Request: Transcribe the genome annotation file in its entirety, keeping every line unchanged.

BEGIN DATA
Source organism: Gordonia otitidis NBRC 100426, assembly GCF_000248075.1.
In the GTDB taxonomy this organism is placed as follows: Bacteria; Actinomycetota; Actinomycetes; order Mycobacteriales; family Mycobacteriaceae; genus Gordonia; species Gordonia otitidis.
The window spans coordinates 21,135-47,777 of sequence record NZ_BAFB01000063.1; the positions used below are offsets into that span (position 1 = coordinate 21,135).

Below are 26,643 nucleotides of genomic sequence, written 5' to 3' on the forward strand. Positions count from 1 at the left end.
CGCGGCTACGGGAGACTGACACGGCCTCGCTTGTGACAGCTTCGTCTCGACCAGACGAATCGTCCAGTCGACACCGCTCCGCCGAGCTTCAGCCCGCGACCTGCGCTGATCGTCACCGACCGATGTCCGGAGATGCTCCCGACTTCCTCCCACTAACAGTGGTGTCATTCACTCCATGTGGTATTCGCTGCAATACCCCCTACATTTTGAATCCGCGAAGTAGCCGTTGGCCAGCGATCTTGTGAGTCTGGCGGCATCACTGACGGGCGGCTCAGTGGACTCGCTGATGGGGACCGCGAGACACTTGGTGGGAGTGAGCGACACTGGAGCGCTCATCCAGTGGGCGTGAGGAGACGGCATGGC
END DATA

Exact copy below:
Source organism: Gordonia otitidis NBRC 100426, assembly GCF_000248075.1.
In the GTDB taxonomy this organism is placed as follows: Bacteria; Actinomycetota; Actinomycetes; order Mycobacteriales; family Mycobacteriaceae; genus Gordonia; species Gordonia otitidis.
The window spans coordinates 21,135-47,777 of sequence record NZ_BAFB01000063.1; the positions used below are offsets into that span (position 1 = coordinate 21,135).

Below are 26,643 nucleotides of genomic sequence, written 5' to 3' on the forward strand. Positions count from 1 at the left end.
CGCGGCTACGGGAGACTGACACGGCCTCGCTTGTGACAGCTTCGTCTCGACCAGACGAATCGTCCAGTCGACACCGCTCCGCCGAGCTTCAGCCCGCGACCTGCGCTGATCGTCACCGACCGATGTCCGGAGATGCTCCCGACTTCCTCCCACTAACAGTGGTGTCATTCACTCCATGTGGTATTCGCTGCAATACCCCCTACATTTTGAATCCGCGAAGTAGCCGTTGGCCAGCGATCTTGTGAGTCTGGCGGCATCACTGACGGGCGGCTCAGTGGACTCGCTGATGGGGACCGCGAGACACTTGGTGGGAGTGAGCGACACTGGAGCGCTCATCCAGTGGGCGTGAGGAGACGGCATGGC